The address Marsalis gave was much more well received than those given by the other speakers. But what was most important about the evening is that all of the men, having come from the bottom to the tops of their professions, symbolized everything that 100 Black Men, like every serious effort in this nation, is trying to do. Each of those men knew that he did not get where he is alone, quick to acknowledge mentors as the answer in sustaining the human virtues of a culture in academic, economic and artistic terms.

Originally published on November 13, 2005

Monday, November 14, 2005

Court Pick Described View on Abortion in '85 Document - New York Times

Court Pick Described View on Abortion in '85 Document - New York TimesNovember 14, 2005
Court Pick Described View on Abortion in '85 Document

WASHINGTON, Nov. 14 - As a young lawyer seeking to move up in the Reagan administration in 1985, Samuel A. Alito Jr. declared that the Constitution does not protect a right to abortion.

In language certain to stoke heated debate at his January confirmation hearings, Mr. Alito, now President Bush's nominee for the Supreme Court, also expressed disapproval of Supreme Court decisions while Earl Warren was chief justice, including those that dealt with criminal procedures.

Mr. Alito, who was 35 in November 1985, when he made those statements in applying to become deputy assistant attorney general, said he was a committed conservative who had been influenced by the writings of William F. Buckley Jr. and Barry Goldwater's 1964 presidential campaign.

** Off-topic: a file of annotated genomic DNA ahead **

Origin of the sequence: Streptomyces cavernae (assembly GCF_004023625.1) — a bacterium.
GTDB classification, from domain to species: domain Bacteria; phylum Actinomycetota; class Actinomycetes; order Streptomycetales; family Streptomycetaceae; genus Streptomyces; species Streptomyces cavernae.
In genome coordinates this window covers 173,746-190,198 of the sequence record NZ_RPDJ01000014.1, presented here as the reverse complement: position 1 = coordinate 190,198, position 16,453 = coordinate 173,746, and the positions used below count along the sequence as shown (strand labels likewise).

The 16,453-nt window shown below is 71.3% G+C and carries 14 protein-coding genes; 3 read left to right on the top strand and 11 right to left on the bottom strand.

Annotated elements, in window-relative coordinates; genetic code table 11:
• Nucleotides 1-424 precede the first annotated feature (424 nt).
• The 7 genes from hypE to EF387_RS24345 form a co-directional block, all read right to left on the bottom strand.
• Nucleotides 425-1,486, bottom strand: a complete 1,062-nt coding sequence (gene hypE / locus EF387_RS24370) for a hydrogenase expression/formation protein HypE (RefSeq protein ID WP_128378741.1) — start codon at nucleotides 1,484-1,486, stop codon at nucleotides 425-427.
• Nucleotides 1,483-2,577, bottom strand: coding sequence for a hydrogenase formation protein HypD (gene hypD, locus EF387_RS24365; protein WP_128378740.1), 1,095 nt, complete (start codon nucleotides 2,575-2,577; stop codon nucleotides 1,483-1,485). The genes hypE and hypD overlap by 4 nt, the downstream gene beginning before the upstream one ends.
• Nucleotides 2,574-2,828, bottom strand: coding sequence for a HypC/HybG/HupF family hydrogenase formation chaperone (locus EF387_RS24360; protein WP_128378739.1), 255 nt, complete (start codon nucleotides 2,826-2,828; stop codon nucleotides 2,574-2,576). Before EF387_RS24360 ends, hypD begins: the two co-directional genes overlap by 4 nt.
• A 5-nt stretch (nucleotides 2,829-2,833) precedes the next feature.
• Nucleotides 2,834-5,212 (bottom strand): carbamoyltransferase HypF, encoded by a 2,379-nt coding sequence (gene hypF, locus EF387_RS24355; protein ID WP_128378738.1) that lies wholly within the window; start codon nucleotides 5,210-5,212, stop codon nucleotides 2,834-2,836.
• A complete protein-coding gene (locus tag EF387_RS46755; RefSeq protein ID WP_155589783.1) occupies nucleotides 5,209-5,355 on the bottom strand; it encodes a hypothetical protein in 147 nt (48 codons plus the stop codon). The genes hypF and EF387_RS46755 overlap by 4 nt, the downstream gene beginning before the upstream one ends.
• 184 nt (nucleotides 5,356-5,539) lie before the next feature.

He said he had been honored to serve as assistant to the solicitor general "and to help to advance legal positions in which I personally believe very strongly."

"I am particularly proud of my contributions in recent cases in which the government has argued in the Supreme Court that racial and ethnic quotas should not be allowed and that the Constitution does not protect a right to an abortion," Mr. Alito, who is now a federal appeals court judge, wrote.

The statements, contained in a document made public today by the Reagan Presidential Library, after the contents were first reported by The Washington Times, is bound to stir interest when the Senate Judiciary Committee begins hearings on Judge Alito's nomination in January.

The 10 Republicans on the panel include some of the Senate's most ardent abortion opponents, while the panel's 8 Democrats include some of the lawmakers most committed to preserving abortion rights. The chairman, Senator Arlen Specter of Pennsylvania, is unusual in that he is a Republican who supports abortion rights.